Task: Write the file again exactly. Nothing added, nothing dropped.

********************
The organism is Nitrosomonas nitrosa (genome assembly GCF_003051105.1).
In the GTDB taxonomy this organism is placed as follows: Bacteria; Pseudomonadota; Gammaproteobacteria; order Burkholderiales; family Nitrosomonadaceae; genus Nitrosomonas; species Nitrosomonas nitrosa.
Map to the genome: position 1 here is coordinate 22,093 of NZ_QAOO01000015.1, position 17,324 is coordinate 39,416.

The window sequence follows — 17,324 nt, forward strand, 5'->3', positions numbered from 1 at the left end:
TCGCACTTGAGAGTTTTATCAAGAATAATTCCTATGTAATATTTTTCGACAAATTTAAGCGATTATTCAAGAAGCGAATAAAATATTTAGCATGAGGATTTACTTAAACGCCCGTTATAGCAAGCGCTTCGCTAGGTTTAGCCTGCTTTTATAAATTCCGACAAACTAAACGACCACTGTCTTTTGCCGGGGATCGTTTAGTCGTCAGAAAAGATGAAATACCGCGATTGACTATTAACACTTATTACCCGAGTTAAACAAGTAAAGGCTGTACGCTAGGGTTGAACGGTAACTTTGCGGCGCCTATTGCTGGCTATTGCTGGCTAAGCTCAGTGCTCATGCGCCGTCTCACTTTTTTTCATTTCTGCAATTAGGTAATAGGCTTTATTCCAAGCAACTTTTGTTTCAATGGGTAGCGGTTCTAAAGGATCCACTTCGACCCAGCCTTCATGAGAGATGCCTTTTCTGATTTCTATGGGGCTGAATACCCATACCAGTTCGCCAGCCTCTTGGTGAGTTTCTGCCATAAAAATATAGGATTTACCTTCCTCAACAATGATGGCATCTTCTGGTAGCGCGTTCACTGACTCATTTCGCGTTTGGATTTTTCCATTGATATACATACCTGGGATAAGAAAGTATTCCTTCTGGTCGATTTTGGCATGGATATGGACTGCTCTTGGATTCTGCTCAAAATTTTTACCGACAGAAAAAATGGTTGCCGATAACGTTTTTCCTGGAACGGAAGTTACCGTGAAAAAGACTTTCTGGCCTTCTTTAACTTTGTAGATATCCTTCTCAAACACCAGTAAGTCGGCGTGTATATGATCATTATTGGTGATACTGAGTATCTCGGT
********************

The organism is Nitrosomonas nitrosa (genome assembly GCF_003051105.1).
In the GTDB taxonomy this organism is placed as follows: Bacteria; Pseudomonadota; Gammaproteobacteria; order Burkholderiales; family Nitrosomonadaceae; genus Nitrosomonas; species Nitrosomonas nitrosa.
Map to the genome: position 1 here is coordinate 22,093 of NZ_QAOO01000015.1, position 17,324 is coordinate 39,416.

The window sequence follows — 17,324 nt, forward strand, 5'->3', positions numbered from 1 at the left end:
TCGCACTTGAGAGTTTTATCAAGAATAATTCCTATGTAATATTTTTCGACAAATTTAAGCGATTATTCAAGAAGCGAATAAAATATTTAGCATGAGGATTTACTTAAACGCCCGTTATAGCAAGCGCTTCGCTAGGTTTAGCCTGCTTTTATAAATTCCGACAAACTAAACGACCACTGTCTTTTGCCGGGGATCGTTTAGTCGTCAGAAAAGATGAAATACCGCGATTGACTATTAACACTTATTACCCGAGTTAAACAAGTAAAGGCTGTACGCTAGGGTTGAACGGTAACTTTGCGGCGCCTATTGCTGGCTATTGCTGGCTAAGCTCAGTGCTCATGCGCCGTCTCACTTTTTTTCATTTCTGCAATTAGGTAATAGGCTTTATTCCAAGCAACTTTTGTTTCAATGGGTAGCGGTTCTAAAGGATCCACTTCGACCCAGCCTTCATGAGAGATGCCTTTTCTGATTTCTATGGGGCTGAATACCCATACCAGTTCGCCAGCCTCTTGGTGAGTTTCTGCCATAAAAATATAGGATTTACCTTCCTCAACAATGATGGCATCTTCTGGTAGCGCGTTCACTGACTCATTTCGCGTTTGGATTTTTCCATTGATATACATACCTGGGATAAGAAAGTATTCCTTCTGGTCGATTTTGGCATGGATATGGACTGCTCTTGGATTCTGCTCAAAATTTTTACCGACAGAAAAAATGGTTGCCGATAACGTTTTTCCTGGAACGGAAGTTACCGTGAAAAAGACTTTCTGGCCTTCTTTAACTTTGTAGATATCCTTCTCAAACACCAGTAAGTCGGCGTGTATATGATCATTATTGGTGATACTGAGTATCTCGGT